The new Democratic senator irritating the left and delighting the GOP

He and Sinema came into the House together in 2013, and then arrived in the Senate this year. They are close friends but couldn’t be more different. In fact, there are few like Sinema, the youngest Democrat at 43 who’s trying to figure out how to teach a spin class in the archaic Senate gym and boasts a sense of style that stands out in the tradition-bound Senate.

“I’m sort of a prude and she’s very exotic,” Cramer explained of their contrasting demeanor. “She was very hard on President Obama. So she’s quite feisty.”

There’s one Republican who’s still at arm’s length from Sinema: Martha McSally, whom Sinema defeated in 2018 but was then quickly appointed to fill the seat of the late Sen. John McCain. McSally said that the two “left it all out there on the field during the campaign” and Sinema said their staffs work together.

But after a race in which McSally accused Sinema of saying “It’s OK to commit treason,” and Sinema said McSally was spreading “smears,” there’s been no real attempt to put the past behind them.

Sinema isn’t out for revenge, either. She’s currently uncommitted in McSally’s campaign against Democrat Mark Kelly and has no plans to weigh in. She said her constituents “don’t care” about endorsements.

That neutral stance might buy her goodwill with her Republican colleagues, who are in the majority, after all. But it’s another reminder that her moderate stance doesn’t play well with all Democrats. The state Democratic Party put off a censure vote against her this year, but could revive it next year.

Rep. Raúl Grijalva, a progressive Democrat from Arizona, said Democrats were “a little thrown back” by her vote for Barr and warned her not to forget her state’s increasingly young, diverse voting population as she navigates the tricky politics of being from a swing state.

“She runs her own thing. It worked for her getting elected. In terms of effectiveness, we’ll see,” Grijalva said. “I would be more concerned about not reflecting where the demographics in Arizona are going. And they’re going Democratic and they’re going more progressive.”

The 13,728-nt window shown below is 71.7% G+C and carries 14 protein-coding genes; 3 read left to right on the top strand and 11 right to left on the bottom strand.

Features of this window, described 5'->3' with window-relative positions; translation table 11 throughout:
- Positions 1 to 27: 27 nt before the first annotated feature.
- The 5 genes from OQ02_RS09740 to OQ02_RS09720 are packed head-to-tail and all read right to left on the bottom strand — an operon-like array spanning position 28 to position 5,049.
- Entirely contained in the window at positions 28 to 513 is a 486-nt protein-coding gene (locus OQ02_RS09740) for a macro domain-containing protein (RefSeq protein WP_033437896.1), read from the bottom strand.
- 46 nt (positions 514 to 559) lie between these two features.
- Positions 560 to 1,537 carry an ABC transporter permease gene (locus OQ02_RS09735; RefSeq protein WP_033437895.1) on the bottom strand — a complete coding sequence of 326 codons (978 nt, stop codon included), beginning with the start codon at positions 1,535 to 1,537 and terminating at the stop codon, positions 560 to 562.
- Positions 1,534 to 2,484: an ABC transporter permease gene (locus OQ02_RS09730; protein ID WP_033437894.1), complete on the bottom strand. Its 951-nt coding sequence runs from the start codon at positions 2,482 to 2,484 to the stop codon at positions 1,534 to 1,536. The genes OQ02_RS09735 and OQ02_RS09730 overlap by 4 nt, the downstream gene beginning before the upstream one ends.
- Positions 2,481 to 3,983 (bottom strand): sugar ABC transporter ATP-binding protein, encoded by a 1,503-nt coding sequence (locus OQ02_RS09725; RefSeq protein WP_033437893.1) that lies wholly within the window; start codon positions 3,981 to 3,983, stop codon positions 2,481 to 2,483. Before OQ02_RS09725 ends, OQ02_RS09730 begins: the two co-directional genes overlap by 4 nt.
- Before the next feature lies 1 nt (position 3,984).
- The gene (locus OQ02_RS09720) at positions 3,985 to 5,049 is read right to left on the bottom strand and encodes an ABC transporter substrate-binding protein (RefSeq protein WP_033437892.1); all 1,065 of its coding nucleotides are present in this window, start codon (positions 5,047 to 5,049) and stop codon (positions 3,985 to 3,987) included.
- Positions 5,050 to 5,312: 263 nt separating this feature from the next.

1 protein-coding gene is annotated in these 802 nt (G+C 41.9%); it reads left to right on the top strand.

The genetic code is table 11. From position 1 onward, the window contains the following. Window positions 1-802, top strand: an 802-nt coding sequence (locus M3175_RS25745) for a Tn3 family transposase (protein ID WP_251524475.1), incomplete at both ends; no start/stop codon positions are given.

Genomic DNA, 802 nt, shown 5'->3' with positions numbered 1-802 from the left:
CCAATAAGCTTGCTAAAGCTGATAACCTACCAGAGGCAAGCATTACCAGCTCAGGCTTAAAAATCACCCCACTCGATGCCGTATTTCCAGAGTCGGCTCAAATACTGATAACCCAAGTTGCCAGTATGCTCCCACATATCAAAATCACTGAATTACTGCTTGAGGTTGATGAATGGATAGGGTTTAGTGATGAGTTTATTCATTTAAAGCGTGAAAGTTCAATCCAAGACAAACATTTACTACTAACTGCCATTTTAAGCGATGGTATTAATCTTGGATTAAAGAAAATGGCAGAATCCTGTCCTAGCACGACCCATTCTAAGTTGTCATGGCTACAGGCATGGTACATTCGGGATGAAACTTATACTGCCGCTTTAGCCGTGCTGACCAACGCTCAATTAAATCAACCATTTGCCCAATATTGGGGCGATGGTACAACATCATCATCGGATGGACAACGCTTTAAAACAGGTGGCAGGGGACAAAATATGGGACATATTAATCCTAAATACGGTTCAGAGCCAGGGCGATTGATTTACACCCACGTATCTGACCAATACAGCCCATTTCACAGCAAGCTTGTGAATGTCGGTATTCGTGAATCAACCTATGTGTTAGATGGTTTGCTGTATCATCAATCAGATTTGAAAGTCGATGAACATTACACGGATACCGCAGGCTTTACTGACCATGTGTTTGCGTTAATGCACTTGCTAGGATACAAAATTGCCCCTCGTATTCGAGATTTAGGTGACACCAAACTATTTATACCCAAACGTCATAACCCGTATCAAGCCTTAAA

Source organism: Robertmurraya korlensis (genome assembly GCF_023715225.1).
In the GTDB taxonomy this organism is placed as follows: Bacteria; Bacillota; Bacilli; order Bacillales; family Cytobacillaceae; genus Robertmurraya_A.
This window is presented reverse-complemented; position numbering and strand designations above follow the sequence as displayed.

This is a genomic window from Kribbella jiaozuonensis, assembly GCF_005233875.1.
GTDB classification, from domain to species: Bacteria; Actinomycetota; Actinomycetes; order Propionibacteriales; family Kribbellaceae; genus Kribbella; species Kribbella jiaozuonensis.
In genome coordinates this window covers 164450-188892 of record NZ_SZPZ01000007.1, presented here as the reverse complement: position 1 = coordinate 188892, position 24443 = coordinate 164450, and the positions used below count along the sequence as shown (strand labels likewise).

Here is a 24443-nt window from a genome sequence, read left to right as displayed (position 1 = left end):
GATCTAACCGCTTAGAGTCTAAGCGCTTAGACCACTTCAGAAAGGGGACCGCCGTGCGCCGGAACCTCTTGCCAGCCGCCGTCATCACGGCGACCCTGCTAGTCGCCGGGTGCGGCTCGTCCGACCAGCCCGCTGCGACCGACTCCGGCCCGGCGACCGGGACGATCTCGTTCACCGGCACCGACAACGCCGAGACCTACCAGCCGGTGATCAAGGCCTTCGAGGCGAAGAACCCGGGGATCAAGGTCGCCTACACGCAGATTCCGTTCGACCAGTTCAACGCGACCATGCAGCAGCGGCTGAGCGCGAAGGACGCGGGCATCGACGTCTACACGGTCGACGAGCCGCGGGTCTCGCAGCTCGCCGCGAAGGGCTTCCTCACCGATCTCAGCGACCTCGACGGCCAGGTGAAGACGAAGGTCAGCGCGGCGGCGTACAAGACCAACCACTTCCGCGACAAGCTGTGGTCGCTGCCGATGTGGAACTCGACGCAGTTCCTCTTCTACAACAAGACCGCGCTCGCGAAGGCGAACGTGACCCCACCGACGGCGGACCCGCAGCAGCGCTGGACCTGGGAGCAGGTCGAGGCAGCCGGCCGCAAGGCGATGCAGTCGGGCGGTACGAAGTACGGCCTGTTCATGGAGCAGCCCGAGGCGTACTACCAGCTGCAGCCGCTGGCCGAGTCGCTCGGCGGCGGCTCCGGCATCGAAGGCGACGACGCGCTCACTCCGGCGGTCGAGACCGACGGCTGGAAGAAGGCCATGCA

Sinema is unmoved and might even see a censure as a badge of honor after McCain received one from the state GOP. Sinema won’t fight the effort and won’t change her positions. And if the censure resolution comes back up next year? “I don’t know. Also, don’t care.”

Sinema’s attempt to be above the political fray is central to her identity and her goal of building relationships with as many colleagues as possible.

Party leaders’ whip counts? Not her problem. Using her platform as senator to regularly promote her views to a national audience? Not interested. Skipping caucus lunches almost everyone else attends? She’ll be there when it matters for Arizona.

And missing votes on the EPA chief for an Ironman race?

“Ironman’s pretty badass. It’s awesome,” she responded when asked if she got any criticism for skipping town for New Zealand just two months into her term.

Less awesome, in her view, is the 2020 Democratic presidential primary. And with her party fixated on beating both McSally and Trump in Arizona, Sinema’s endorsement or even guidance for candidates about how to win there could be key.

But that’s not something she’s interested in, either. She even said it’s “premature” to commit to supporting her own party’s nominee at this point and indicated it could be months before she tunes into a debate.

“Eventually it would be wonderful to have a candidate that shares the values of the majority of Americans,” Sinema said cryptically. “Let’s winnow the field below like, 20 or something, and then maybe it gets easier. Like, when it’s enough for two basketball teams, it’s too much.”

Heather Caygle contributed to this report.